Summary: God desires to perfect us in Christ Jesus. As we move upward in that perfection, we become closer to God as we become more Christ-like. As we become closer to God, we move into a different relationship with God.

God or Friend?

(Exodus 20:1~2a) And God spake all these words, saying, 2 I am the LORD thy God, which have brought thee out of the land of Egypt, out of the house of bondage…

(James 2:23) And the scripture was fulfilled which saith, Abraham believed God, and it was imputed unto him for righteousness: and he was called the Friend of God.

Maybe there is something wrong with me, maybe not, I’ll let you decide. Many years ago, when my children were younger and while I would be tucking them in at night, I would see their different playthings in their bedrooms. I would always get the urge to get right down there on the rug and pull out some toy truck or crane or some building blocks, or a puzzle or whatever. Yes, sadly, I resisted the urge. But I’ve thought many times, would there really be anything wrong with that? Is there anything wrong with a grown man building a house out of blocks, or putting a puzzle together?

People say – which people I can’t say – that you shouldn’t do things like that. They say you can’t wear clothes that belong to a younger generation. For example an older man can’t wear cargo pants/shorts. ‘They’ say it just doesn’t work! A man that, say, is 80 shouldn’t wear a black leather jacket. ‘They’ say it just doesn’t work!

In the same light, they say that people from different generations can’t be friends. Shouldn’t be or can’t be, it doesn’t matter, but because ‘they say’ it’s that way it must be so. Is it? Are generations so far apart that they cannot communicate as friends? Can a high school football or basketball coach be so far removed from his players that he can’t be both friend and coach? ‘They say’ that would not be healthy.

Is it possible, that in our search for true friendship we are limiting ourselves when we don’t cross the boundary of age and stay only within our own generation?

Is it possible that in our reaching out to others we don’t realize that a person a few years our junior needs us just as much as we may need them? Call it a symbiotic relationship if you want, but people need people! Our very natures cry out for association, relationship, friendship, and social gatherings. And, well, if you believe its wrong to cross boundaries because of what might be, or what might develop, then I counter with:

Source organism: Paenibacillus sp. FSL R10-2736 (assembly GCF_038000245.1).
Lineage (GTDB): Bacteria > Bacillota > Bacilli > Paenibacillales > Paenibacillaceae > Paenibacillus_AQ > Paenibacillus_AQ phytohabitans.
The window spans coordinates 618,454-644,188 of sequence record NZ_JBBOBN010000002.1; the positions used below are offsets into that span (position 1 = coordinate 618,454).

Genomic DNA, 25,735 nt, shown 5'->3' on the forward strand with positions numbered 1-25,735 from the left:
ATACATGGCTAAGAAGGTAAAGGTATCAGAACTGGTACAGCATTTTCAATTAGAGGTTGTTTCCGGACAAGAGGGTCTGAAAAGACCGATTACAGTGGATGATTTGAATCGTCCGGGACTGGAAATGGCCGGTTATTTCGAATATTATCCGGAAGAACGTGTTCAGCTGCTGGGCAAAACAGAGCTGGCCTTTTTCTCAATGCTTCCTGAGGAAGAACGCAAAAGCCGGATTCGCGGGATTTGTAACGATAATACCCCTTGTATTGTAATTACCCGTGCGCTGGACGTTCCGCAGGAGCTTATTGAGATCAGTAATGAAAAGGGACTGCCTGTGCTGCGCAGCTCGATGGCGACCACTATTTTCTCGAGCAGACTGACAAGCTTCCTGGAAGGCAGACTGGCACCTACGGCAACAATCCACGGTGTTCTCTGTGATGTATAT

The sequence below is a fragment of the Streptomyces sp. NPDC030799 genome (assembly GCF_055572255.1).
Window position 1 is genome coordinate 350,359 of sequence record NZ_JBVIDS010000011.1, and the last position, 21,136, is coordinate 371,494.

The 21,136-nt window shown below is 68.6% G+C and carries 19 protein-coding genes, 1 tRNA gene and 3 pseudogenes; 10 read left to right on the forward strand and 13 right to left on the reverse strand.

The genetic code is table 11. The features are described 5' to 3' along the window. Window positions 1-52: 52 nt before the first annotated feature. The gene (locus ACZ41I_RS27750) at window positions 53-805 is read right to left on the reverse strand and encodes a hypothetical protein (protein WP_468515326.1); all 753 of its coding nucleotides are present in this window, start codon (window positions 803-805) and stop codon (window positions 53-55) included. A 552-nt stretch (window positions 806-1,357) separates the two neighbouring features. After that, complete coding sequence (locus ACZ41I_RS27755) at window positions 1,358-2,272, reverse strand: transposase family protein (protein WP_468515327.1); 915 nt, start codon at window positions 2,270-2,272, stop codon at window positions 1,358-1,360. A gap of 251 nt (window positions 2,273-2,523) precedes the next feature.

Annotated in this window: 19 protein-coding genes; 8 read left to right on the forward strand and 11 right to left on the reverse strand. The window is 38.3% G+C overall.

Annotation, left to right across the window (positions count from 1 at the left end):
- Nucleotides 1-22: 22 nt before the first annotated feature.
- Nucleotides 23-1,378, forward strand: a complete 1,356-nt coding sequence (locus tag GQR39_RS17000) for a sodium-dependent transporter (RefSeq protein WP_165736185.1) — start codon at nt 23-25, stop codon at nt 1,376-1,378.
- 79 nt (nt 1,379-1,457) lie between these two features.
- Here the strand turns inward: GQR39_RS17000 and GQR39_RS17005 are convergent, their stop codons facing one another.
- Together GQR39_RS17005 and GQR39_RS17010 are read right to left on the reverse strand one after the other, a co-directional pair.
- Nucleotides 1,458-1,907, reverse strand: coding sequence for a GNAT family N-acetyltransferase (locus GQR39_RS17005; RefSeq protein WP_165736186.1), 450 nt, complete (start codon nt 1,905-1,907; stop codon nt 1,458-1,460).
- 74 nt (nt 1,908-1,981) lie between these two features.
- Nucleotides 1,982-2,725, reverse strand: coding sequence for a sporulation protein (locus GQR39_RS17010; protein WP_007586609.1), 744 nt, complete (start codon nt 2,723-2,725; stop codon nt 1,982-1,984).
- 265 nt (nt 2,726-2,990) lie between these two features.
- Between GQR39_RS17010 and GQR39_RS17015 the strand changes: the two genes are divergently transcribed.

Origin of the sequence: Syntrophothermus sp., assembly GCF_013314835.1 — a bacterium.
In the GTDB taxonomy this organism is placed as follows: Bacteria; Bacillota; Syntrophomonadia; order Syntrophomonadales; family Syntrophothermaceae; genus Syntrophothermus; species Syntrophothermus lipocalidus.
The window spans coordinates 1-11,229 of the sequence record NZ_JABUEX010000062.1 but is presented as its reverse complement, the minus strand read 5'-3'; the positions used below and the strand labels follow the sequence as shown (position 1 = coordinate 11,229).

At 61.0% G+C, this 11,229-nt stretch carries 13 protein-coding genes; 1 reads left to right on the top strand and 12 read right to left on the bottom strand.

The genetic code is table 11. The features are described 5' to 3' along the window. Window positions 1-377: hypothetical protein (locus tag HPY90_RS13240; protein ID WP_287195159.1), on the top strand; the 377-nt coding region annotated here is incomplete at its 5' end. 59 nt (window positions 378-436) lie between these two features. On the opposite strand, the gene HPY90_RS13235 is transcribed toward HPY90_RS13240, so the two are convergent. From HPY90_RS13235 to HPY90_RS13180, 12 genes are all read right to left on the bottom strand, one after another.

(Proverbs 22:6) Train up a child in the way he should go: and when he is old, he will not depart from it.

Our title of this section, God or Friend? will probably raise a lot of eyebrows. Which is a good thing I believe. We need to have our eyebrows raised from time to time. It makes us take a second or third look. And, while we take that second or third look, we can look through these as well:





It’s all about ‘tude.


The tradition-packed churchgoer will tell you that we are making a mistake when we say we can be God’s friend. They will outright balk at the very idea of such a cavalier or casual relationship. Of course they are basing that on earthly relationships, such as royalty or the aristocratic classes. And, as much as you don’t want to, we still must yield to a fair amount of their argument. Because the argument, you see, deals with attitude.

With some trepidation we ply these waters of God or Friend? because there is a point, a so-called line that has been drawn in the sand, that the ‘created’ cannot cross. That line is attitude. The very word attitude itself can be interpreted as stance or position. And, as we said, there is a line that cannot be crossed, because God is still God. He is still our Creator.

But, to help us explain our position on being God’s friend, maybe it would be made clearer through an illustration. Before we start however, there is a prerequisite. As a young child I must have received proper instruction from my parents on manners and the appropriate method of communicating with elders. It’s enough to say that this method dealt entirely with wisdom, and not relegating someone to a lower class. With this proper indoctrination, a quick, “They know more than you, so hold your tongue.” should have been more than enough to convince me to be quiet. And, as I remain silent and watch and listen to the adults, I would indeed find out several things: they do know more than me; one may know more than others; and, I may see or listen to someone that I could envision becoming my mentor [someone other than my father or mother].

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